Celldom Awarded Phase II SBIR Grant to Advance Next Generation, High Throughput Single Cell Analysis Platform
System integrates phenotypic and genomic information at massive scale to define heterogeneity in cell populations, accelerate research, drug discovery and drug development
DURHAM, N.C.--(BUSINESS WIRE)-- Celldom, Inc. today announced that it has been awarded a $1.5 million Phase II Small Business Innovation Research (SBIR) grant by the National Institutes of Health’s National Institute of General Medical Sciences to advance its next generation, high throughput single cell analysis platform to define heterogeneity within cell populations. The platform, which is designed to integrate both phenotypic and genomic data at massive scale, has broad potential to accelerate basic research, drug discovery, and drug development.
“Heterogeneity within cell populations is emerging as an area of intense research interest based on advances in understanding the extraordinary diversity of phenotypic, genetic, and biochemical responses of individual cells within complex cell populations,” said Zachary Forbes, PhD, Celldom’s co-founder, President and CEO. “Rare cellular events are frequently key drivers of biological processes and disease, such as drug resistance. Celldom’s platform is designed to solve three key needs in single cell analysis: reaching scale sufficient to identify rarely-occurring cells, automating integrated image-based phenotyping and facilitating high resolution genomic analyses. The integrated platform promises to rapidly interrogate the mechanisms of underlying differences in cell response to drugs or other stimuli. This grant will accelerate our development timeline.”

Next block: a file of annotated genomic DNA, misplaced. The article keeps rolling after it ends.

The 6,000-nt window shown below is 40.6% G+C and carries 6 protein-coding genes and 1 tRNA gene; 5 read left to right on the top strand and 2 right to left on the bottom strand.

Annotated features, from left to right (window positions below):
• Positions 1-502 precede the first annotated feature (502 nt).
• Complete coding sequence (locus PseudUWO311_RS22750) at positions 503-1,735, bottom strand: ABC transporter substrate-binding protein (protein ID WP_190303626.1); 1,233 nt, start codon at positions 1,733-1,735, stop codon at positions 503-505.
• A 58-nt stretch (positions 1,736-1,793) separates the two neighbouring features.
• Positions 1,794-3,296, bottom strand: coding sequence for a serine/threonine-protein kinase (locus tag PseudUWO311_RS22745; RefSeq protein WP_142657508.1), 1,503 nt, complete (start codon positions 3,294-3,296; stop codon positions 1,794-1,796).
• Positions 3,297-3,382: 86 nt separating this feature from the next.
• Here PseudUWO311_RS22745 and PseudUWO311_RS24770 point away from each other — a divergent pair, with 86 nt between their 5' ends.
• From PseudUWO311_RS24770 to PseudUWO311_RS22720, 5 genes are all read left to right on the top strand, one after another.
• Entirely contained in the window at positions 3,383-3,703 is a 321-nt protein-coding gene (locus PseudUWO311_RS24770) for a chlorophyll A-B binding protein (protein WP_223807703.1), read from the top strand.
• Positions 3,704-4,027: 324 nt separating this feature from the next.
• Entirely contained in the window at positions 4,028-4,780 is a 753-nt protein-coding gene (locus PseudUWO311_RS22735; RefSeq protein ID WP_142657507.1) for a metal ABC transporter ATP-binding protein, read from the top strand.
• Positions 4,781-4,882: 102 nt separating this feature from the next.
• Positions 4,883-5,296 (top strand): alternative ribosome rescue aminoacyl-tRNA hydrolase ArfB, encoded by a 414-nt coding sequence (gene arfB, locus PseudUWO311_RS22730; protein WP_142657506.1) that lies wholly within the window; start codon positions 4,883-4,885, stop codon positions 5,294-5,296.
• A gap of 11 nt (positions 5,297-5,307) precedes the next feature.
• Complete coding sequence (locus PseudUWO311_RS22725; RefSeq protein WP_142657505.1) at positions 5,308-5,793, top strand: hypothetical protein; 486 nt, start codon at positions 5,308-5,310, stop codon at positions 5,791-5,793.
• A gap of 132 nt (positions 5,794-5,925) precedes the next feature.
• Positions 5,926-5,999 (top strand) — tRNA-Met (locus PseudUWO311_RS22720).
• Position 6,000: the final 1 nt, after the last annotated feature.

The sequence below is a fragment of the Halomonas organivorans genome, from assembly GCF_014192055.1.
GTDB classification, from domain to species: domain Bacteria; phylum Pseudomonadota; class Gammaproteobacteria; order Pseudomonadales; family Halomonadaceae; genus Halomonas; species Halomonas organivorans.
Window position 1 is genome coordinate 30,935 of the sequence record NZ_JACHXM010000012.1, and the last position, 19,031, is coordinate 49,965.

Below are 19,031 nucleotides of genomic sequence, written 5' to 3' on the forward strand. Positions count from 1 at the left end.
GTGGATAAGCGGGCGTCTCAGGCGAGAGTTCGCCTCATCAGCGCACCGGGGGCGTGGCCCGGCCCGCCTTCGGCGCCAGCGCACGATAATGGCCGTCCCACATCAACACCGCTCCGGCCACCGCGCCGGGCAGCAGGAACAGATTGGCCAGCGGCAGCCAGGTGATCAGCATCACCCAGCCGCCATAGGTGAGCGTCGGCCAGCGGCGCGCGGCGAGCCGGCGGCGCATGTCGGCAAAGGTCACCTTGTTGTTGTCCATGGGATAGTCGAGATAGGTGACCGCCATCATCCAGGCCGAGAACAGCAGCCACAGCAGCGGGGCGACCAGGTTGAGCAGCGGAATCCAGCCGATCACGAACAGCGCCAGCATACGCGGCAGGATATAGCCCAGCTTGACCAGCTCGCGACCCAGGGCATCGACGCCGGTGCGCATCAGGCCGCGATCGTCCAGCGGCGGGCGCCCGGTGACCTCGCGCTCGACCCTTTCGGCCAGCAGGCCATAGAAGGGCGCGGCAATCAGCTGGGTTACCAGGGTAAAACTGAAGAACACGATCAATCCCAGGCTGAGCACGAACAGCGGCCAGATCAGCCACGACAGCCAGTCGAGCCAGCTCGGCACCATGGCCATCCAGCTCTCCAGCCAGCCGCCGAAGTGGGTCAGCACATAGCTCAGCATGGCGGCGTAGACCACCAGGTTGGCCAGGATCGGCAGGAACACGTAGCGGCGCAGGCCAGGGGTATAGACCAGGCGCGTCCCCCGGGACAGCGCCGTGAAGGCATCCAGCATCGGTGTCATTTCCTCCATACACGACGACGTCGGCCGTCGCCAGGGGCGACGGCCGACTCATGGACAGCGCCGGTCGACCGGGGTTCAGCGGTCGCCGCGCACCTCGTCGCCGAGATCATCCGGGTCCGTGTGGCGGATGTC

Dr. Forbes noted that the company plans to initially commercialize the technology, called the TrapTx Analyzer System, as a research service in 2018 and launch its first commercial systems by late 2019 with a focus on oncology, immunology and stem cell biology applications.
The Celldom platform consists of hardware for image-based, phenotypic analysis that is adaptable to standard high-resolution microscopes; single-use, DNA-barcoded microfluidic chips containing tens to hundreds of thousands of ‘apartments’ for isolating and perturbing single cells; and cloud-based software analytics. The system allows the cells to be cultured for days to weeks to capture phenotypic information over time, such as cell proliferation, migration and interaction with the environment. The platform is also designed to integrate with multiple genomic datasets and, through DNA barcoding, enable analysis of genomic mechanisms of individual cell behavior.
The Phase II award follows a successful Phase I grant in which the company successfully demonstrated that the platform can efficiently organize tens of thousands of single cells on a standard cell culture plate sized microfluidic chip, and then track the growth rates of single cell clones over time.
This Phase II project will advance a functional platform to validate its ability to integrate the isolation, stimulation, phenotyping and genomic analysis of a single cell population in a combined workflow. The specific focus of the grant is on screening and analysis of drug resistant cancer cells.
“Cancer patients often relapse because their tumors contain drug resistant cells, which though initially present at small fractions, become enriched during treatment to yield incurable tumors. Traditional approaches to identify, isolate, and then examine drug resistant cells can require months of labor-intensive work, which is often prohibitive for the early stages of drug candidate identification,” said Kris Wood, PhD, Celldom co-founder and Assistant Professor of Cancer Biology at Duke University. “Our system has great potential to rapidly test for drug resistant cells and provide insights towards developing therapeutics that target resistance mechanisms. Celldom has created an open platform for innovation across a myriad of cell types and applications where rare events in biology require investigation.”
About Celldom, Inc.
Celldom is developing next generation, high throughput single cell analysis technology to advance research, drug discovery, and drug development by illuminating diversity in cell populations. The company’s TrapTx Analyzer System uniquely integrates both phenotypic and genomic data at massive scale (up to 100,000s of cells per experiment) to identify and characterize rare cells that play critical roles in biological pathways and disease. Celldom is developing initial applications of the platform in the areas of oncology, immunology and stem cell biology. Learn more at www.celldom.com and follow the company’s growth @celldominc on Twitter.
Zachary G. Forbes, PhD, +1-267-971-7239
Co-Founder, President and CEO
Source: Celldom, Inc.